A dad and his little girl who walked into Canada at Emerson four years ago and made a refugee claim have been granted permanent resident status on rare humanitarian and compassionate grounds.

A dad and his little girl who walked into Canada at Emerson four years ago and made a refugee claim have been granted permanent resident status on rare humanitarian and compassionate grounds.

Zahid Abbas, who has been working two jobs to support his daughter, Kashaf, 11, and her mom and younger sister who remain in Pakistan, received a letter April 7 from the federal government saying the pair are now permanent residents of Canada.

"I was really happy and excited," said Abbas, who shared the good news with his daughter when she got home from school.

"She started crying. She called her mom and told her... My wife and younger daughter were really excited," said Abbas, who praised Canada and thanked Winnipeg-based human rights lawyer David Matas for taking his case.

Matas said the federal government receives many applications from people asking to stay in Canada on humanitarian and compassionate grounds. "Anyone can make them," he said this week. "The acceptance rate is relatively low."

Kashaf and her dad travelled to the Shriners Hospital for Children in Tampa, Fla., from Pakistan, to be treated for webbed fingers on her right hand.

She was born with Poland syndrome, which is characterized by an underdeveloped chest muscle and short, webbed fingers on one side of the body.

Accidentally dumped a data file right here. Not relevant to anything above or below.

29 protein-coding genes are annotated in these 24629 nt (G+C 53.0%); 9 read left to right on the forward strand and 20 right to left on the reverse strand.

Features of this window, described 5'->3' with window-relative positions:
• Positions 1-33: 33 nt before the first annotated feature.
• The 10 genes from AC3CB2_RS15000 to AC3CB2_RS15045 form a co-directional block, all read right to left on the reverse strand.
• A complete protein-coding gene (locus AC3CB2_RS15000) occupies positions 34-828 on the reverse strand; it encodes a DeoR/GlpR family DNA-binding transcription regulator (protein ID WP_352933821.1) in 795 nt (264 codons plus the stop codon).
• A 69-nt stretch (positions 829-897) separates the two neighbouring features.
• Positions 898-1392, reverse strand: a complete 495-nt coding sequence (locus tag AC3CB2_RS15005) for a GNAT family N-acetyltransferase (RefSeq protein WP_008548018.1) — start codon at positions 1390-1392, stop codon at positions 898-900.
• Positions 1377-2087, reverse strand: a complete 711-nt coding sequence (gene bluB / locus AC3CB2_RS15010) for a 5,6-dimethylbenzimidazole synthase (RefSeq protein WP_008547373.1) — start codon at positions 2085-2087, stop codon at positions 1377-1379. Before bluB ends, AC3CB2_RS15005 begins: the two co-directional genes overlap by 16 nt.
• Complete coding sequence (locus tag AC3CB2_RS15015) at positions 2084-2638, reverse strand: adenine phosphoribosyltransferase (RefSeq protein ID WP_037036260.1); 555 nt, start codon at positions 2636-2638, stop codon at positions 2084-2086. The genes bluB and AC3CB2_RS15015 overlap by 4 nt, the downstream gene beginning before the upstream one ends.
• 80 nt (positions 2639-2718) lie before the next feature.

As a girl with disabilities, and her parents’ "mixed" Sunni-Shia marriage, she — and her mom, who has been assaulted because of it — was a target for discrimination and persecution in Pakistan, Abbas has said.

A Florida immigration lawyer told him making an asylum claim in the United States was a costly and hopeless proposition for people from Pakistan. Abbas, who was a police officer in his home country, decided to seek asylum Canada.

The pair headed north, and walked over the border at Emerson in August 2017.

They found lodging in an inner-city rooming house, before moving to an apartment in St. Vital, where Abbas found work and made friends.

He’s worked part-time on the pandemic front lines at Tim Hortons and for an agency supporting people with intellectual disabilities (which Abbas said will soon become a full-time position).

Kashaf is now in Grade 5, has friends and is thriving at school. Abbas said he looks forward to sponsoring his wife and younger daughter and their arrival in Canada once their applications are approved and travel bans are lifted.

They will apply, as a family, to become Canadian citizens as soon as they’re eligible, he said.

"This is the most wonderful country I’ve seen so far," Abbas said. "It gives us equal rights and a person who wants to do hard work can, and achieve their targets. It has a wonderful education system and transparent politics."

carol.sanders@freepress.mb.ca

Carol Sanders

Carol Sanders
Legislature reporter

After 20 years of reporting on the growing diversity of people calling Manitoba home, Carol moved to the legislature bureau in early 2020.

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